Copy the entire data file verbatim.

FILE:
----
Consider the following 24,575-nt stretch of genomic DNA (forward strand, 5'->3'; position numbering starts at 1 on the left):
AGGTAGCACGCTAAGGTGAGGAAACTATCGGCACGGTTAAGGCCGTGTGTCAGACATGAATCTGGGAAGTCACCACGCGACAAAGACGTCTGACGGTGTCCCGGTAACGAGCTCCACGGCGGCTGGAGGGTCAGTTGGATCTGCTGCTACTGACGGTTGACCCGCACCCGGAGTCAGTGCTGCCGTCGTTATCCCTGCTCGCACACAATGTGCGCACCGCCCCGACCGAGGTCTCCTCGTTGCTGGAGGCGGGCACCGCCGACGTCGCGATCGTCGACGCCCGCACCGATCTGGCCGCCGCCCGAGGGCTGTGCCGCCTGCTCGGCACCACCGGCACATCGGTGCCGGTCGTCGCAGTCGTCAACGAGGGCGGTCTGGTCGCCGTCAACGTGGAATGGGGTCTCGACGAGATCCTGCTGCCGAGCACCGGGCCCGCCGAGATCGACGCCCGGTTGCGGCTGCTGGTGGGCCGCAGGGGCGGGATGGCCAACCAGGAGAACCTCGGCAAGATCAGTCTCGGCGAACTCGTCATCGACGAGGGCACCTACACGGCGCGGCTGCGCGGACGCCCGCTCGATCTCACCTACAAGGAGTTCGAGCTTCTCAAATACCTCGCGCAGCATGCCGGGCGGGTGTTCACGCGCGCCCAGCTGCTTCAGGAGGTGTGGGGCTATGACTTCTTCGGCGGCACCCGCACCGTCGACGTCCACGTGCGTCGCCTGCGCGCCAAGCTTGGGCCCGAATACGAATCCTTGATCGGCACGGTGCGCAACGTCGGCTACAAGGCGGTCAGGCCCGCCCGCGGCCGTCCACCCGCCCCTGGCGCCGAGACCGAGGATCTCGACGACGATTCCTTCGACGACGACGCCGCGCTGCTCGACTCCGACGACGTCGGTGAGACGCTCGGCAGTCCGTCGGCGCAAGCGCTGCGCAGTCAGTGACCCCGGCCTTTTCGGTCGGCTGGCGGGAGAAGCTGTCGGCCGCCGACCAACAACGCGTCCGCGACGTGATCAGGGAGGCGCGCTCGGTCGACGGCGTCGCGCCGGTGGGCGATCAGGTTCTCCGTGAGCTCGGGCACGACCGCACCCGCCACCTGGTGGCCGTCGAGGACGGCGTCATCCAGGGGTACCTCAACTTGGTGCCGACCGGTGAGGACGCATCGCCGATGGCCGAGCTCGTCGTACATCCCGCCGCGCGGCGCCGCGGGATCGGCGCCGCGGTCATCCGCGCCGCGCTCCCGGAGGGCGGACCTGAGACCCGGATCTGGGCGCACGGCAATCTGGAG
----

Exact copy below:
Consider the following 24,575-nt stretch of genomic DNA (forward strand, 5'->3'; position numbering starts at 1 on the left):
AGGTAGCACGCTAAGGTGAGGAAACTATCGGCACGGTTAAGGCCGTGTGTCAGACATGAATCTGGGAAGTCACCACGCGACAAAGACGTCTGACGGTGTCCCGGTAACGAGCTCCACGGCGGCTGGAGGGTCAGTTGGATCTGCTGCTACTGACGGTTGACCCGCACCCGGAGTCAGTGCTGCCGTCGTTATCCCTGCTCGCACACAATGTGCGCACCGCCCCGACCGAGGTCTCCTCGTTGCTGGAGGCGGGCACCGCCGACGTCGCGATCGTCGACGCCCGCACCGATCTGGCCGCCGCCCGAGGGCTGTGCCGCCTGCTCGGCACCACCGGCACATCGGTGCCGGTCGTCGCAGTCGTCAACGAGGGCGGTCTGGTCGCCGTCAACGTGGAATGGGGTCTCGACGAGATCCTGCTGCCGAGCACCGGGCCCGCCGAGATCGACGCCCGGTTGCGGCTGCTGGTGGGCCGCAGGGGCGGGATGGCCAACCAGGAGAACCTCGGCAAGATCAGTCTCGGCGAACTCGTCATCGACGAGGGCACCTACACGGCGCGGCTGCGCGGACGCCCGCTCGATCTCACCTACAAGGAGTTCGAGCTTCTCAAATACCTCGCGCAGCATGCCGGGCGGGTGTTCACGCGCGCCCAGCTGCTTCAGGAGGTGTGGGGCTATGACTTCTTCGGCGGCACCCGCACCGTCGACGTCCACGTGCGTCGCCTGCGCGCCAAGCTTGGGCCCGAATACGAATCCTTGATCGGCACGGTGCGCAACGTCGGCTACAAGGCGGTCAGGCCCGCCCGCGGCCGTCCACCCGCCCCTGGCGCCGAGACCGAGGATCTCGACGACGATTCCTTCGACGACGACGCCGCGCTGCTCGACTCCGACGACGTCGGTGAGACGCTCGGCAGTCCGTCGGCGCAAGCGCTGCGCAGTCAGTGACCCCGGCCTTTTCGGTCGGCTGGCGGGAGAAGCTGTCGGCCGCCGACCAACAACGCGTCCGCGACGTGATCAGGGAGGCGCGCTCGGTCGACGGCGTCGCGCCGGTGGGCGATCAGGTTCTCCGTGAGCTCGGGCACGACCGCACCCGCCACCTGGTGGCCGTCGAGGACGGCGTCATCCAGGGGTACCTCAACTTGGTGCCGACCGGTGAGGACGCATCGCCGATGGCCGAGCTCGTCGTACATCCCGCCGCGCGGCGCCGCGGGATCGGCGCCGCGGTCATCCGCGCCGCGCTCCCGGAGGGCGGACCTGAGACCCGGATCTGGGCGCACGGCAATCTGGAG